Great article, JK, and something I recieve emails about weekly. -ES
Deluxe Beetles, which were imported directly from West Germany to Volkswagen Dealerships in the USA, came with the Solex 30 Pict-1 Carburetor.
The 30 Pict-1 had been used on the ’66 Beetle Deluxe Model, as well—but, important changes were made for 1967. Let’s look at some of these changes and why they are important for the 1967 Deluxe Beetle.
Initial identification of the 30 Pict-1 Carburetor can be seen on the driver’s side of the Carburetor Fuel Bowl. In photo #1, below, this identification is abundantly clear.
The top half of this same Carburetor also displays German manufacturing identification but with NO additional marking to link the top to the bottom half.
This is why it is important not to switch parts from one Carburetor to another unless it can be verified that the parts are for the same model of Carburetor.
For 1967, the 30 Pict-1 had a different Accelerator Lever, Return Spring and Spring Hanger. Whereas Carburetors previously had employed a tube-and-spring-and spring keeper return mechanism for the Accelerator Lever, Solex engineers developed a simple way to attach a strong Return Spring which dismissed the former clumsy tube-spring-keeper mechanism.
The Accelerator Lever now came with an appurtenance where one end of a strong coil spring could be attached. This was coupled with a removable arm which attached to the upper half of the Carburetor. Everyone loved the new design.
Carburetors were stamped by the manufacturer to designate their intended application. The 30 Pict-1 for 1967 Deluxe Beetles came with a stamping on the bottom flange, driver’s side, which read VW 105-1. Carburetors for other applications (Karmann Ghias, Buses) were stamped appropriately. But, only the Carburetor for the Deluxe 1967 Beetle was stamped VW 105-1.
A view of the side of the VW 105-1 30 Pict-1 Carburetor reveals the casting for the Power Fuel Supply drillings.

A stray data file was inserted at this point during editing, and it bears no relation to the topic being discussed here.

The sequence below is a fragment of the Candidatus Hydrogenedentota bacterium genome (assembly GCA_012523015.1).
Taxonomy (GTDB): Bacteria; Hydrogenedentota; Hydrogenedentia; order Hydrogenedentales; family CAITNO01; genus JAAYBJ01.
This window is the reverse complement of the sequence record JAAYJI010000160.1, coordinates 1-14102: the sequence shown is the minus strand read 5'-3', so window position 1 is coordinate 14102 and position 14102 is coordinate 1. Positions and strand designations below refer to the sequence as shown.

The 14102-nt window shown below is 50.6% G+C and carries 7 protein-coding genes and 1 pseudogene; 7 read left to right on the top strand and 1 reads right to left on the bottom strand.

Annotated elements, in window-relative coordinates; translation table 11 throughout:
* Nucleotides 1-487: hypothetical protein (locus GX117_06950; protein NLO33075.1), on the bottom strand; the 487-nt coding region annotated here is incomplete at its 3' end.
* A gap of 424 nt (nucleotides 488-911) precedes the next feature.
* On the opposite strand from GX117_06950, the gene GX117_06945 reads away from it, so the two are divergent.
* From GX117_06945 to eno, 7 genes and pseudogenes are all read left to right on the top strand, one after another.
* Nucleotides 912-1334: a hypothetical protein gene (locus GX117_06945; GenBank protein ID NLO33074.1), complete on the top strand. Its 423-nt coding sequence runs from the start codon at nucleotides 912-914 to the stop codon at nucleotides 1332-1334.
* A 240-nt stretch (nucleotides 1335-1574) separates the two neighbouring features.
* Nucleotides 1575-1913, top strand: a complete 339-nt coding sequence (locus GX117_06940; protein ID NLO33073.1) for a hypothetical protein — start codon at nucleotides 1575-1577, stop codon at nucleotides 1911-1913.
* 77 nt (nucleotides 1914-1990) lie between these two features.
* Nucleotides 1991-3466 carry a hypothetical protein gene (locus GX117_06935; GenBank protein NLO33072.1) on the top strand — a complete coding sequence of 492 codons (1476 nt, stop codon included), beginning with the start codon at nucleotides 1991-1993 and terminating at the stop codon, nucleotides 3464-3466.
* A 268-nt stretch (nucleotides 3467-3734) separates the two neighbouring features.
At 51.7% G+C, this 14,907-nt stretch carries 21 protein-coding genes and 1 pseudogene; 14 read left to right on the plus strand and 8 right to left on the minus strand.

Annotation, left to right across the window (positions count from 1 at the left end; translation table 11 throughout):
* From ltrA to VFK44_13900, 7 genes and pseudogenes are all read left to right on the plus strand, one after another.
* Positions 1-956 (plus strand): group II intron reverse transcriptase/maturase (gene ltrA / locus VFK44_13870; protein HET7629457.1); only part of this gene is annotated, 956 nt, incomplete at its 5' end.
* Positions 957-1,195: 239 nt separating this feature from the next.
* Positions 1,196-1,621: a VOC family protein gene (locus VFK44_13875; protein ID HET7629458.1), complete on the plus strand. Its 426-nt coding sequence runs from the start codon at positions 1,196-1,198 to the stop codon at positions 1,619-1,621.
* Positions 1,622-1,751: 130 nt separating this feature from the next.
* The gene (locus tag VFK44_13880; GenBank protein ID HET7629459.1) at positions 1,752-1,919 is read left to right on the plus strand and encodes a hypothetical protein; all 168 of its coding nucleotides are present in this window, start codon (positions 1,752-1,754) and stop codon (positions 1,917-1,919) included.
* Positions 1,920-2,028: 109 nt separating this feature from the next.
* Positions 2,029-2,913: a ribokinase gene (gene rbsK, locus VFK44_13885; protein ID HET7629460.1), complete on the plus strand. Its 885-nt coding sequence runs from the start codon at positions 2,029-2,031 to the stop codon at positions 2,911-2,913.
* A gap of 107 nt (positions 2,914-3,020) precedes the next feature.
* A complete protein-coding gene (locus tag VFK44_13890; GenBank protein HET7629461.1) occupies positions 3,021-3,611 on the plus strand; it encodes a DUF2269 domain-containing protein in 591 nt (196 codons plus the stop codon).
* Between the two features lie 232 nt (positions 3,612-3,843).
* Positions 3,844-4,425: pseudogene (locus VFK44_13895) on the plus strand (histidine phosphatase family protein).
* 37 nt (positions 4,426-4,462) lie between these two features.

The casting extends along the driver’s side at an angle from the Bowl, then upward to the the Carburetor’s top half.
Drilling was accomplished by drilling straight through the angled casting into the Fuel Bowl. Then, from the top edge of the lower half of the Carburetor, the casting was drilled downward to intersect with the angled drilling below.
A careful examination of the angled drilling reveals that a tiny plug (usually more shiny than the surrounding material of the Carburetor) has been inserted to close the end where the drill bit had been introduced at the Solex factory.
Take a look into the interior of the Fuel Bowl and a hole can be seen to the above described drillings. The drilling in the Bowl’s bottom takes full advantage of raw gasoline.
See Photo #9 to view the drilling downwards which intersects with the angled drilling. I have removed the Brass Jet-Plug so that the drilling can be seen clearly
Photo #10 reveals the continuance of drilling into the top half of the Carburetor which matches that of the drilling in the bottom half of the Carburetor.
To complete the Power Fuel Supply drillings, Photo #11 shows where a drilling was accomplished for the insertion of the Brass Fuel Dispensing Tube-Jet. Again, a tiny, shiny plug can be seen upon close inspection. I removed the Idle Cam and Choke Plate Lever for easier inspection.
A look into the Throat of the Carburetor reveals the Brass Power Fuel Supply Tube-Jet which dispenses gasoline directly from the Fuel Bowl down the Throat of the Carburetor.
Why the addition of the Power Fuel Supply to the 30 Pict-1 for 1967? For extra power when needed. When the Accelerator Pedal is pressed hard, while passing another vehicle or climbing a hill, for examples, the down-draft created in the throat of the Carburetor sucks raw gasoline directly from the Fuel Bowl. This is in addition to what is coming into the Carburetor’s throat through the normal Accelerator Pump System.
The Power Fuel System had been used on some previous Carburetors, but discontinued until the advent of the 1967 Model.
The Power Fuel System for the Deluxe ’67 Beetle uses no Check Ball and has a Jet opening of 0.50.
In the analysis, the question can be asked: “Does it really matter which Carburetor a person installs onto the Engine of his 1967 Beetle?”
The answer always will be—“For originality’s sake—yes.”
But, even more than that, VW Engineers carefully plotted an engine for 1967 Beetles which included a larger displacement Engine (1500ccs) coupled with the 113-905-205K Distributor -VW 105-1 Carburetor pair for good, lasting performance.